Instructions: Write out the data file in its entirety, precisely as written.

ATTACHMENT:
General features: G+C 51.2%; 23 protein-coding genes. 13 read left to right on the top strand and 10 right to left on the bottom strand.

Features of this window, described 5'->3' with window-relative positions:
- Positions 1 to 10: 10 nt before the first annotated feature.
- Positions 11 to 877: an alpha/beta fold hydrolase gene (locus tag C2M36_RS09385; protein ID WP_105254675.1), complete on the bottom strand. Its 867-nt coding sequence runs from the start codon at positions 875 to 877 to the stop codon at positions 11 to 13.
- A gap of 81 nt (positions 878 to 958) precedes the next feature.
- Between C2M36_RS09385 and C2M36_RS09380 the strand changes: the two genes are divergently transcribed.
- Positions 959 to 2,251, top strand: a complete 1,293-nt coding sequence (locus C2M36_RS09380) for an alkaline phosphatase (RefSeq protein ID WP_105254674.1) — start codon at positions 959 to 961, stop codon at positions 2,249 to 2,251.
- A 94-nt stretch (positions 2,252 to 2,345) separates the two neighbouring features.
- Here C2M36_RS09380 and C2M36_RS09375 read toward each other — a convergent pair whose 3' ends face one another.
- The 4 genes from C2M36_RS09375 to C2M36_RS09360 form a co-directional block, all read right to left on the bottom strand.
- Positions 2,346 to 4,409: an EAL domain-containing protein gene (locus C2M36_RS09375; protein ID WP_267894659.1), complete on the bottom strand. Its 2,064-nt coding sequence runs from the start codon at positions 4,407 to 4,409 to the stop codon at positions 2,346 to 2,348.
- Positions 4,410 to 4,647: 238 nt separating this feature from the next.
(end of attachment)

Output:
General features: G+C 51.2%; 23 protein-coding genes. 13 read left to right on the top strand and 10 right to left on the bottom strand.

Features of this window, described 5'->3' with window-relative positions:
- Positions 1 to 10: 10 nt before the first annotated feature.
- Positions 11 to 877: an alpha/beta fold hydrolase gene (locus tag C2M36_RS09385; protein ID WP_105254675.1), complete on the bottom strand. Its 867-nt coding sequence runs from the start codon at positions 875 to 877 to the stop codon at positions 11 to 13.
- A gap of 81 nt (positions 878 to 958) precedes the next feature.
- Between C2M36_RS09385 and C2M36_RS09380 the strand changes: the two genes are divergently transcribed.
- Positions 959 to 2,251, top strand: a complete 1,293-nt coding sequence (locus C2M36_RS09380) for an alkaline phosphatase (RefSeq protein ID WP_105254674.1) — start codon at positions 959 to 961, stop codon at positions 2,249 to 2,251.
- A 94-nt stretch (positions 2,252 to 2,345) separates the two neighbouring features.
- Here C2M36_RS09380 and C2M36_RS09375 read toward each other — a convergent pair whose 3' ends face one another.
- The 4 genes from C2M36_RS09375 to C2M36_RS09360 form a co-directional block, all read right to left on the bottom strand.
- Positions 2,346 to 4,409: an EAL domain-containing protein gene (locus C2M36_RS09375; protein ID WP_267894659.1), complete on the bottom strand. Its 2,064-nt coding sequence runs from the start codon at positions 4,407 to 4,409 to the stop codon at positions 2,346 to 2,348.
- Positions 4,410 to 4,647: 238 nt separating this feature from the next.